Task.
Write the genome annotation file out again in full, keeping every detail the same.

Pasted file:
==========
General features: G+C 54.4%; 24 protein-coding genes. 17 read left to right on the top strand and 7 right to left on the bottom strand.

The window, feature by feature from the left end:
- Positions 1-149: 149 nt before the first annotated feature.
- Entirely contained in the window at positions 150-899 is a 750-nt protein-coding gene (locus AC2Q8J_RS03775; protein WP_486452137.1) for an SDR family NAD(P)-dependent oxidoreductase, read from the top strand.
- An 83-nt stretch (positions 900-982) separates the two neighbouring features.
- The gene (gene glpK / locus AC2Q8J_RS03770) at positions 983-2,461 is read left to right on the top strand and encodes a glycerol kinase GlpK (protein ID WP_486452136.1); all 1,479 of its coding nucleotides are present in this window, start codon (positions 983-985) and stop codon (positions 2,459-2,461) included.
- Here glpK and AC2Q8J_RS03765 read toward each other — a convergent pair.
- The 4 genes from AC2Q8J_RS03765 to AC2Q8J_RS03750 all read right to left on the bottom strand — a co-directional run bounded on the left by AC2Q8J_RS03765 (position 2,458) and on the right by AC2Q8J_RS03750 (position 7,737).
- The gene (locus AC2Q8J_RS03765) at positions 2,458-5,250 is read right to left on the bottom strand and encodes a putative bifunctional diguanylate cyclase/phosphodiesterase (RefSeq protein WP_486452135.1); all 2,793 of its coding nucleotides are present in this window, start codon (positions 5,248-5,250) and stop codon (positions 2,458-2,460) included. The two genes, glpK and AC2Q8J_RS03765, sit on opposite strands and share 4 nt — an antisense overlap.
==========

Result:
General features: G+C 54.4%; 24 protein-coding genes. 17 read left to right on the top strand and 7 right to left on the bottom strand.

The window, feature by feature from the left end:
- Positions 1-149: 149 nt before the first annotated feature.
- Entirely contained in the window at positions 150-899 is a 750-nt protein-coding gene (locus AC2Q8J_RS03775; protein WP_486452137.1) for an SDR family NAD(P)-dependent oxidoreductase, read from the top strand.
- An 83-nt stretch (positions 900-982) separates the two neighbouring features.
- The gene (gene glpK / locus AC2Q8J_RS03770) at positions 983-2,461 is read left to right on the top strand and encodes a glycerol kinase GlpK (protein ID WP_486452136.1); all 1,479 of its coding nucleotides are present in this window, start codon (positions 983-985) and stop codon (positions 2,459-2,461) included.
- Here glpK and AC2Q8J_RS03765 read toward each other — a convergent pair.
- The 4 genes from AC2Q8J_RS03765 to AC2Q8J_RS03750 all read right to left on the bottom strand — a co-directional run bounded on the left by AC2Q8J_RS03765 (position 2,458) and on the right by AC2Q8J_RS03750 (position 7,737).
- The gene (locus AC2Q8J_RS03765) at positions 2,458-5,250 is read right to left on the bottom strand and encodes a putative bifunctional diguanylate cyclase/phosphodiesterase (RefSeq protein WP_486452135.1); all 2,793 of its coding nucleotides are present in this window, start codon (positions 5,248-5,250) and stop codon (positions 2,458-2,460) included. The two genes, glpK and AC2Q8J_RS03765, sit on opposite strands and share 4 nt — an antisense overlap.